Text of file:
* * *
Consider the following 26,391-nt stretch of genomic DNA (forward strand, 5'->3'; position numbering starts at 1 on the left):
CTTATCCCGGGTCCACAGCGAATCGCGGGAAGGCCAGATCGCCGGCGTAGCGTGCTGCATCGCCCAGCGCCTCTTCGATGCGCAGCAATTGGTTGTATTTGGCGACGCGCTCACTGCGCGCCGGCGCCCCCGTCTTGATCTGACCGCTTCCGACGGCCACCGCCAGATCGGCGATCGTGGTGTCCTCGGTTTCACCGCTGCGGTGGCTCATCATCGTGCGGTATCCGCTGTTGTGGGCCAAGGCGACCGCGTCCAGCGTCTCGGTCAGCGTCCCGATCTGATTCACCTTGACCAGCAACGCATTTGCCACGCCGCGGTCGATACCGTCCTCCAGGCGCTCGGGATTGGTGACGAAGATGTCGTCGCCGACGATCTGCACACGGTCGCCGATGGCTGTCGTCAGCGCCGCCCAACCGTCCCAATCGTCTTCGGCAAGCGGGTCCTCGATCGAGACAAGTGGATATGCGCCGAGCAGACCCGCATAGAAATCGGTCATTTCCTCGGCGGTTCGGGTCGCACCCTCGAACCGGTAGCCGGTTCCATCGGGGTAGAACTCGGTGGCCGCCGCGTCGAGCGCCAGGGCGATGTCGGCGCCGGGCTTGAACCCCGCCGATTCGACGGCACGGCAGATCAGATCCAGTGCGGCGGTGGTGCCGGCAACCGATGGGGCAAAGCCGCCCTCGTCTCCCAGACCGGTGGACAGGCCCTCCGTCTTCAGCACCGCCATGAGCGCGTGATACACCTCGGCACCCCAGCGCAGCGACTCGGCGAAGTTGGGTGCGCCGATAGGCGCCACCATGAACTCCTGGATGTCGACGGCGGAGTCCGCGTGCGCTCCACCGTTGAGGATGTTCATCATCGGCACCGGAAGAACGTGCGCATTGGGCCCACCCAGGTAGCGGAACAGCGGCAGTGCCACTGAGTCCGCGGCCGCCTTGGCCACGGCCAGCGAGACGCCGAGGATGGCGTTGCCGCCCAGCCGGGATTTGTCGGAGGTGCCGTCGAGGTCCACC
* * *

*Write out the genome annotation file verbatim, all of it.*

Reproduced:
Consider the following 26,391-nt stretch of genomic DNA (forward strand, 5'->3'; position numbering starts at 1 on the left):
CTTATCCCGGGTCCACAGCGAATCGCGGGAAGGCCAGATCGCCGGCGTAGCGTGCTGCATCGCCCAGCGCCTCTTCGATGCGCAGCAATTGGTTGTATTTGGCGACGCGCTCACTGCGCGCCGGCGCCCCCGTCTTGATCTGACCGCTTCCGACGGCCACCGCCAGATCGGCGATCGTGGTGTCCTCGGTTTCACCGCTGCGGTGGCTCATCATCGTGCGGTATCCGCTGTTGTGGGCCAAGGCGACCGCGTCCAGCGTCTCGGTCAGCGTCCCGATCTGATTCACCTTGACCAGCAACGCATTTGCCACGCCGCGGTCGATACCGTCCTCCAGGCGCTCGGGATTGGTGACGAAGATGTCGTCGCCGACGATCTGCACACGGTCGCCGATGGCTGTCGTCAGCGCCGCCCAACCGTCCCAATCGTCTTCGGCAAGCGGGTCCTCGATCGAGACAAGTGGATATGCGCCGAGCAGACCCGCATAGAAATCGGTCATTTCCTCGGCGGTTCGGGTCGCACCCTCGAACCGGTAGCCGGTTCCATCGGGGTAGAACTCGGTGGCCGCCGCGTCGAGCGCCAGGGCGATGTCGGCGCCGGGCTTGAACCCCGCCGATTCGACGGCACGGCAGATCAGATCCAGTGCGGCGGTGGTGCCGGCAACCGATGGGGCAAAGCCGCCCTCGTCTCCCAGACCGGTGGACAGGCCCTCCGTCTTCAGCACCGCCATGAGCGCGTGATACACCTCGGCACCCCAGCGCAGCGACTCGGCGAAGTTGGGTGCGCCGATAGGCGCCACCATGAACTCCTGGATGTCGACGGCGGAGTCCGCGTGCGCTCCACCGTTGAGGATGTTCATCATCGGCACCGGAAGAACGTGCGCATTGGGCCCACCCAGGTAGCGGAACAGCGGCAGTGCCACTGAGTCCGCGGCCGCCTTGGCCACGGCCAGCGAGACGCCGAGGATGGCGTTGCCGCCCAGCCGGGATTTGTCGGAGGTGCCGTCGAGGTCCACC